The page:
Wineka column: Beautician out with a bang

Published 12:00 am Saturday, January 8, 2011

Beautician Gloria Tugman said she has tried to retire twice before, but Friday was it.
This was final, she promised, noting that she’s coming up on “the big 71.”
In a personal, historic moment late Friday morning, Tugman shampooed, pressed and curled the hair of 90-year-old Katherine M. Smith — Tugman’s last official appointment after 40 years in the business.
“It’s like ending with the beginning,” Tugman said.
Back in 1971, Tugman earned her beautician’s license and apprenticed for six weeks under Smith at the popular Tom Randall’s Beauty and Barber Shop off Craige Street.
The women then worked for decades together at Randall’s, even after he died in 1992 and Barry and Phillip Brown took over the business.
For the past five years, Tugman has worked out of her South Clay Street home in an attached beauty shop built by her husband, William. All that time she has been doing the hair of her old friend, Katherine Smith, and it only seemed right that Smith be her last appointment Friday.
Smith, who worked roughly 60 years at Randall’s before she retired, isn’t sure who will be her new beautician.
“I haven’t even decided,” Smith said. “I hate going to anyone else.”
Out of her home beauty shop — “I tell everybody you’re sitting in my back yard” — Tugman styled the hair of her loyal customers from Randall’s until many of them passed on.
“It just kept going on with people who supported me over the years,” said Tugman, who often baked cakes for her customers. “… I just love to take care of them and make them smile.”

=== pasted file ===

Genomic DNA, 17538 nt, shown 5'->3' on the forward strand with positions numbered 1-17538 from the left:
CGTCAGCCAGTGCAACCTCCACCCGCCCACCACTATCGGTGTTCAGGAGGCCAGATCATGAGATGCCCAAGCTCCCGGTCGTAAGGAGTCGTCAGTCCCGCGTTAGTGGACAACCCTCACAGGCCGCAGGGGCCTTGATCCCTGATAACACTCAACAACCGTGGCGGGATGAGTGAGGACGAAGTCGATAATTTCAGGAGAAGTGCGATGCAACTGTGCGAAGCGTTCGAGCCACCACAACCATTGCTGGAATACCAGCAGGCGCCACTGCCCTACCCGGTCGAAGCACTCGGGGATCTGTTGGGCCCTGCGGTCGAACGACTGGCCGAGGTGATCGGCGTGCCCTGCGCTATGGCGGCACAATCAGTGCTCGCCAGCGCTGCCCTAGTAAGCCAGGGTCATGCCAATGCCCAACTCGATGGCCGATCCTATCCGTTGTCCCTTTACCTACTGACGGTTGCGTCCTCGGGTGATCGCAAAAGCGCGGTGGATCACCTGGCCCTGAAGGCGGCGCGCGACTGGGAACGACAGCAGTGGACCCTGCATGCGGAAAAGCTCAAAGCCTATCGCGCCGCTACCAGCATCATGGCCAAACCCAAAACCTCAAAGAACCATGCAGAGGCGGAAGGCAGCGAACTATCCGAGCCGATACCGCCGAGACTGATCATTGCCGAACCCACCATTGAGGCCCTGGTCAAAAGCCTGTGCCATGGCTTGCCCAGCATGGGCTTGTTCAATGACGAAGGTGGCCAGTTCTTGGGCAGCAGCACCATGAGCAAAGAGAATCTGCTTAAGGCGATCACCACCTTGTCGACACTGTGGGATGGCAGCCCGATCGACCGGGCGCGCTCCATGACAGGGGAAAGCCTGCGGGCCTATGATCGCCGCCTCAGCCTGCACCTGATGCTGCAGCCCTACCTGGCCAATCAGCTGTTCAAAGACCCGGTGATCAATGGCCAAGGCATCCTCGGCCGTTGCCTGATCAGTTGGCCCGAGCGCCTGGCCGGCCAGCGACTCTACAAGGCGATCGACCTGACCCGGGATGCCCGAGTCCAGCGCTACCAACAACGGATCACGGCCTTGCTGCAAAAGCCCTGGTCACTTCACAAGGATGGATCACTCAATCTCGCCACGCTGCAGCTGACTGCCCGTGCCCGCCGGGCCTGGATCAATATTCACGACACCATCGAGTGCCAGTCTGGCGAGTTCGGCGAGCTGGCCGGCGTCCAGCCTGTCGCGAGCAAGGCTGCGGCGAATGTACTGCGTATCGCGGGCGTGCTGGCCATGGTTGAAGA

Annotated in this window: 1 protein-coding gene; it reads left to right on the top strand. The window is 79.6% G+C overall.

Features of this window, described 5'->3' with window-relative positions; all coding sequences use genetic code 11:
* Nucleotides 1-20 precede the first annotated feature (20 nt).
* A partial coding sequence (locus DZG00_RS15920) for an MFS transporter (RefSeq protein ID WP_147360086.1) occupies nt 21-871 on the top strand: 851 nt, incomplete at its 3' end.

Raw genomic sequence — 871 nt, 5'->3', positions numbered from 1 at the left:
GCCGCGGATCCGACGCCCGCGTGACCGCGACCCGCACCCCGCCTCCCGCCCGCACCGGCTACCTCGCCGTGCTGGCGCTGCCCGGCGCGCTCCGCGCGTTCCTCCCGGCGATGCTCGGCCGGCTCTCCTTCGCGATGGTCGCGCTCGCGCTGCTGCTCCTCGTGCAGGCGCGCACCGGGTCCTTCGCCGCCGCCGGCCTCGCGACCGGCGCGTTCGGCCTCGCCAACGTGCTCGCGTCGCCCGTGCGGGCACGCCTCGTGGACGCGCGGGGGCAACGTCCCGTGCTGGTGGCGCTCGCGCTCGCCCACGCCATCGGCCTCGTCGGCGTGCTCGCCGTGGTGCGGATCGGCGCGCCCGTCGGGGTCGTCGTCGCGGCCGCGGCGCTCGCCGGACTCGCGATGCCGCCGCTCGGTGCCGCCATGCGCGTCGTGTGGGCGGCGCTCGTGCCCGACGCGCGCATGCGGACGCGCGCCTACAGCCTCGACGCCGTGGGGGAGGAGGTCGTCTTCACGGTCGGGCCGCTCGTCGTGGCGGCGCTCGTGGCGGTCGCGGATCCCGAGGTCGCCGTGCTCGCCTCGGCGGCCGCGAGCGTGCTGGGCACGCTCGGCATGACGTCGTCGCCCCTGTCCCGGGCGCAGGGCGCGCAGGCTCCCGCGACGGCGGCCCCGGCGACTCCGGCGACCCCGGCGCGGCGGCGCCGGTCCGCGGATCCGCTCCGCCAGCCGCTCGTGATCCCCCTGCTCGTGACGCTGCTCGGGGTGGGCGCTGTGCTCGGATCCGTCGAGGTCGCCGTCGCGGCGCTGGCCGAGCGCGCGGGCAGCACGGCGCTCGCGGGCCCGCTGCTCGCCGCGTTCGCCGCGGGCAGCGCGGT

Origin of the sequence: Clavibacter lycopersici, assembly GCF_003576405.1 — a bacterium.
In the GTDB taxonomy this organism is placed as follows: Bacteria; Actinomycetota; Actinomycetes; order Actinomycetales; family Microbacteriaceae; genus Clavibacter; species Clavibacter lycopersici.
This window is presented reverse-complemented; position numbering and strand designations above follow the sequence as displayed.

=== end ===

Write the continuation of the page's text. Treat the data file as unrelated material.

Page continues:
She was still doing the hair of customers such as 95-year-old Mrs. McKinney and 100-year-old Mrs. Monroe. Tugman sometimes would pick up her older customers, drive them to her beauty shop, do their hair and take them back home.
At times they would stop at the grocery store along the way, or Tugman might take a customer to the hospital cafeteria for a good chicken salad sandwich.
The side trips were fun and just part of being a friend, Tugman said.
“That was a blessing for me and for them,” she added. She never charged for the extras.
To all her customers, Tugman has recommended a couple of beauticians who could take her place. “I’m not leaving people in thin air,” she said.
Tugman said she will miss everybody, all their conversations and trying to make them smile.
“All my life, I’ve taken care of elderly people,” she said.
Outside of the shop, she was caregiver in their older years for her mother and father, an aunt, her mother-in-law and a brother-in-law.
“It was just part of me,” she said.
Smith and Tugman worked at Randall’s when it was the hub of activity in Salisbury’s West End, not far from Livingstone College.

“They had the pulse of everything going on,” Shirley Johnson recalled. Tugman was Johnson’s mother’s beautician.
“She was a great friend to her customers,” Johnson added of Tugman. “She was like a psychiatrist.”
Tugman grew up in East Spencer, attended Dunbar High School and moved to Salisbury when she married William almost 50 years ago.
She learned her trade at a beauty college in Winston-Salem. When she started in the business, her women customers could receive a comb, press, shampoo and wash for 50 cents. These days, “the works” cost $35 to $40, and a permanent or curl might jump the price to $65.
“When I started out, I never would have imagined,” she would work this long, Tugman said.
She and William have two grown children and three grandchildren. The couple are active in First Calvary Baptist Church.
In retirement, Gloria Tugman said she will have plenty to do with sewing, interior decorating, going to flea markets and club meetings and even deep sea fishing.
“I’m a champion at that now,” she boasted. “I beat the men folk.”
Contact Mark Wineka at 704-797-4263, or